Measures of Retirement Benefit Adequacy: Which, Why, for Whom, and How Much?

Source: Vickie Bajtelsmit, Anna Rappaport, LeAndra Foster, Society of Actuaries, January 2013

From the summary:
The purpose of this study is to provide the basis for estimation of retirement income needs and adequacy. To that end, the researchers have developed a Monte Carlo simulation model of retirement cash flows incorporating a wide variety of risks and uncertainties faced by retirees, including longevity, inflation, investment, health, and long-term care. By varying assumptions, they compare outcomes based on decisions such as expense reduction, mortgage payoff, purchase of annuities and long-term care insurance, delayed and early retirement. They describe and justify the base case assumptions, explain the metrics used for reporting the simulation output, and summarize the alternative scenarios that are simulated. They also provide call -out boxes highlighting practical issues and key findings as well as a list of references that can be a handy source of resources on this topic.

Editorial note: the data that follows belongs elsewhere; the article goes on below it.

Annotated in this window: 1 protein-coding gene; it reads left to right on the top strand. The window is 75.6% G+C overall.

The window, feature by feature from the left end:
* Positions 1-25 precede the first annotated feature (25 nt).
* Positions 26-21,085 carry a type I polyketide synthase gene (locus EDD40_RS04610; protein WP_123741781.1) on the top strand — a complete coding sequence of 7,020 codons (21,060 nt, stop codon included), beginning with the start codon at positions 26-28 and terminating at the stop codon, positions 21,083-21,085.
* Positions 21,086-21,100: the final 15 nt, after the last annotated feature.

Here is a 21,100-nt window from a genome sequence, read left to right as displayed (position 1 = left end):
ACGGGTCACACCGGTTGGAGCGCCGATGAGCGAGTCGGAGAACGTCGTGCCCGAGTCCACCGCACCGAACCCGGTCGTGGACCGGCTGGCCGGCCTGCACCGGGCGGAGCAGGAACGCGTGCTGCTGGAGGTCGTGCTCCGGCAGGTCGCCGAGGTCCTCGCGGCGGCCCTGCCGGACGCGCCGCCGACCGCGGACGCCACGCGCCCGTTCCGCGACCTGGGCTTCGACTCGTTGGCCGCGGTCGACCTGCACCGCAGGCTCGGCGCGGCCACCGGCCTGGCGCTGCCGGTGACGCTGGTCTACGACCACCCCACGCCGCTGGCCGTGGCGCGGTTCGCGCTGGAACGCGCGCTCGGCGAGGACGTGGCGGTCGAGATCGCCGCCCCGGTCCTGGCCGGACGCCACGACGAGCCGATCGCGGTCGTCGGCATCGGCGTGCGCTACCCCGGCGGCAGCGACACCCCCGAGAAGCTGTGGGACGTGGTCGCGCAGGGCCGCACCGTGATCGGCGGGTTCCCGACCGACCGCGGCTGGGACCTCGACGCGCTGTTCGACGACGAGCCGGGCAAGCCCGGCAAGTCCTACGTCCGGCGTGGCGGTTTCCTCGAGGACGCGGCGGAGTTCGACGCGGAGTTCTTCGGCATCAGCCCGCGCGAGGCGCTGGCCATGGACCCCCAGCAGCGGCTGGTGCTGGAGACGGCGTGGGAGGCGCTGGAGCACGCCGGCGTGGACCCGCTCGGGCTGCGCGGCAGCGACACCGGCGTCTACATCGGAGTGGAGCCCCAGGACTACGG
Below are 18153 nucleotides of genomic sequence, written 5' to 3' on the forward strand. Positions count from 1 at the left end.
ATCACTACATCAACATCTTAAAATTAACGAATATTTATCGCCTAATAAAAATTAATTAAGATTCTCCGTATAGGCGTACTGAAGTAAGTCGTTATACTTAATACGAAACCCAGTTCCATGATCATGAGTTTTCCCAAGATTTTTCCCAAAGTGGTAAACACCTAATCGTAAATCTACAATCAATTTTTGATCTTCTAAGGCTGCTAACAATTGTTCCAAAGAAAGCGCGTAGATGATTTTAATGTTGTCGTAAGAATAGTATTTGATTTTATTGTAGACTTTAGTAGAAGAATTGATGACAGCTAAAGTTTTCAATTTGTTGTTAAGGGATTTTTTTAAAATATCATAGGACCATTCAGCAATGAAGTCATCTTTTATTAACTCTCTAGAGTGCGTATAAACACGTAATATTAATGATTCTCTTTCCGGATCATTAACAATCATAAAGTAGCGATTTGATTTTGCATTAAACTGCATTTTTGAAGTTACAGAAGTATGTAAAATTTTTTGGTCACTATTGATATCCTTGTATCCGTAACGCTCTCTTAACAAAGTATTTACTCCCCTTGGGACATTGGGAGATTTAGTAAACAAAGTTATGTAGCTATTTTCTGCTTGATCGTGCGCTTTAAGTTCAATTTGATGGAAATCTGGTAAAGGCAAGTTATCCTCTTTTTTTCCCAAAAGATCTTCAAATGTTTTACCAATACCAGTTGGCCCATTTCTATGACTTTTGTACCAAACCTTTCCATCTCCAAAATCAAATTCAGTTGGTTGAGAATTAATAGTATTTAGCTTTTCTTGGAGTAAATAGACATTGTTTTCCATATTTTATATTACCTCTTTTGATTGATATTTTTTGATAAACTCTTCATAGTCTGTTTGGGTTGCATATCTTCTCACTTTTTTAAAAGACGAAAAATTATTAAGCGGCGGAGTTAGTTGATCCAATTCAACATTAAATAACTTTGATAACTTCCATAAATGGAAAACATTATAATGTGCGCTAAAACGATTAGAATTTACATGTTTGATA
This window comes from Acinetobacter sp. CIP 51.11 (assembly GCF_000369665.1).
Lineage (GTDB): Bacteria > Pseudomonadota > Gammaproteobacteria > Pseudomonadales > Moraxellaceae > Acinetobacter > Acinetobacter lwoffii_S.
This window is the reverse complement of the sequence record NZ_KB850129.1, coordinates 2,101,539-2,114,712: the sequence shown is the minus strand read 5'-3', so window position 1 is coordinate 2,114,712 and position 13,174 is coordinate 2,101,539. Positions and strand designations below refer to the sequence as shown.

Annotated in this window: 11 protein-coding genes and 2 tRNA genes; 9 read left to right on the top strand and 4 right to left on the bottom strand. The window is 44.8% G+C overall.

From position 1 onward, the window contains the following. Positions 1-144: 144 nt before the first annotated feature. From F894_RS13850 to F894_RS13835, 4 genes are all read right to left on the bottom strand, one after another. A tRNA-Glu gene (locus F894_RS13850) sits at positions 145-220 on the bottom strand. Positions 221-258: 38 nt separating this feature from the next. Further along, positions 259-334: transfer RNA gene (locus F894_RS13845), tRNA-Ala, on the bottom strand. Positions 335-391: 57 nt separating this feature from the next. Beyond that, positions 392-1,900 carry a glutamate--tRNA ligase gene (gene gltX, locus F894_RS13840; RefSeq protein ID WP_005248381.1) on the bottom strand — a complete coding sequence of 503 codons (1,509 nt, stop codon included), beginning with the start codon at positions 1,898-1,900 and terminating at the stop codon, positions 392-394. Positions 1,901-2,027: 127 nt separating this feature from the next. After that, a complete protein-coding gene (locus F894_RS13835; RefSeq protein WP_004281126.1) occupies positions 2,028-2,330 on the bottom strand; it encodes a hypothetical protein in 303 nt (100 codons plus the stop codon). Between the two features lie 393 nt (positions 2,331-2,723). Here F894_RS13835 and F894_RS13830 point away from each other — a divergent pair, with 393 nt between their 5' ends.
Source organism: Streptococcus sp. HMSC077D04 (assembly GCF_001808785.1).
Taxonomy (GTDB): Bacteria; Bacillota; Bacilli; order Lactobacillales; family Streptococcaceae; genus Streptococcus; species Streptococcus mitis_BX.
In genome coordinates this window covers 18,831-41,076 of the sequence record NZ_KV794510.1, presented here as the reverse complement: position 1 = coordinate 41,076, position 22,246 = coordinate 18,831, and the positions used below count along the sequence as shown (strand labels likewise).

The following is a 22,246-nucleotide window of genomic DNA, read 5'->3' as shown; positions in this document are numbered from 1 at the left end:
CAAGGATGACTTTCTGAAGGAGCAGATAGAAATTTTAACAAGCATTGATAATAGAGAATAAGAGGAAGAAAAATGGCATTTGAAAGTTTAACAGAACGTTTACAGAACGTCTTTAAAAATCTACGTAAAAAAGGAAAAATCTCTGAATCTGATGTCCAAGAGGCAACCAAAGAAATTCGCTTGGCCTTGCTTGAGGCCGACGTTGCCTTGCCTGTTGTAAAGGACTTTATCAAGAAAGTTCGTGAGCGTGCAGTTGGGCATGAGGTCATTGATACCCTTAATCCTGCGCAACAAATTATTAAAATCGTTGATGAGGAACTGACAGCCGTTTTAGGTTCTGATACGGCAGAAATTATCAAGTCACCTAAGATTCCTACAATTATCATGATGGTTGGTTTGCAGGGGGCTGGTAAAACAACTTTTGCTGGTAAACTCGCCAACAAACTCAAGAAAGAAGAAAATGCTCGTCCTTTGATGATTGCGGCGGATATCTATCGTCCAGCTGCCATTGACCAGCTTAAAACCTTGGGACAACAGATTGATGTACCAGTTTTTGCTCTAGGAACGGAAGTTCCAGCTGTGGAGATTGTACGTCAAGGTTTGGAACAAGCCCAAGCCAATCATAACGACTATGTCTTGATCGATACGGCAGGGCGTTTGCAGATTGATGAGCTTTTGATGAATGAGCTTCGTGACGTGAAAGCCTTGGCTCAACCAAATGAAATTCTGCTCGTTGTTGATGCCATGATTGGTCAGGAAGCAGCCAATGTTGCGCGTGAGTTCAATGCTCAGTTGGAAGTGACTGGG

The study describes three different approaches to measuring benefit adequacy from each stakeholder’s point of view as well as their limitations:
• Replacement Ratio – this is most often used by employers in not only designing their plans but also in comparing their plans to those of other employers. The study includes a discussion of the Aon /Georgia State Study, which is widely used and recognized in the U.S.
• Minimum Needs Measure – this is generally used by policymakers. The study uses the Elder Economic Security Index to outline national averages for various household types.
• Cash Flow Analysis – a detailed, personalized cash flow forecast is the best way for individuals to prepare for and manage their retirement needs.